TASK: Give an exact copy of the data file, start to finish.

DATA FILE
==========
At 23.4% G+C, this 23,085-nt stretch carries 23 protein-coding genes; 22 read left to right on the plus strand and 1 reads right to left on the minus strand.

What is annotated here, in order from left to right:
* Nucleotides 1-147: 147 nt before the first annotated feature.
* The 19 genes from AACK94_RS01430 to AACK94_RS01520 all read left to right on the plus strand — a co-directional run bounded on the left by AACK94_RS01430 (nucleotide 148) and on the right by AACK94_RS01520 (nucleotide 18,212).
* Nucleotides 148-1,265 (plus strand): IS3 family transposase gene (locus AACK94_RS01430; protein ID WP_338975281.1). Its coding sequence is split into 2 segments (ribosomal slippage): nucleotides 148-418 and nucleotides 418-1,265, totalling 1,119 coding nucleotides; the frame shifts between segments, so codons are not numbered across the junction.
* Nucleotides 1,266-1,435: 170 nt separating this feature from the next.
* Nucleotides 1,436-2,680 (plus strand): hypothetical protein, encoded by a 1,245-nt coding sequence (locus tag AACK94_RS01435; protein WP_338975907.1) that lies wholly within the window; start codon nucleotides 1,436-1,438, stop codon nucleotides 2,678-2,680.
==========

At 23.4% G+C, this 23,085-nt stretch carries 23 protein-coding genes; 22 read left to right on the plus strand and 1 reads right to left on the minus strand.

What is annotated here, in order from left to right:
* Nucleotides 1-147: 147 nt before the first annotated feature.
* The 19 genes from AACK94_RS01430 to AACK94_RS01520 all read left to right on the plus strand — a co-directional run bounded on the left by AACK94_RS01430 (nucleotide 148) and on the right by AACK94_RS01520 (nucleotide 18,212).
* Nucleotides 148-1,265 (plus strand): IS3 family transposase gene (locus AACK94_RS01430; protein ID WP_338975281.1). Its coding sequence is split into 2 segments (ribosomal slippage): nucleotides 148-418 and nucleotides 418-1,265, totalling 1,119 coding nucleotides; the frame shifts between segments, so codons are not numbered across the junction.
* Nucleotides 1,266-1,435: 170 nt separating this feature from the next.
* Nucleotides 1,436-2,680 (plus strand): hypothetical protein, encoded by a 1,245-nt coding sequence (locus tag AACK94_RS01435; protein WP_338975907.1) that lies wholly within the window; start codon nucleotides 1,436-1,438, stop codon nucleotides 2,678-2,680.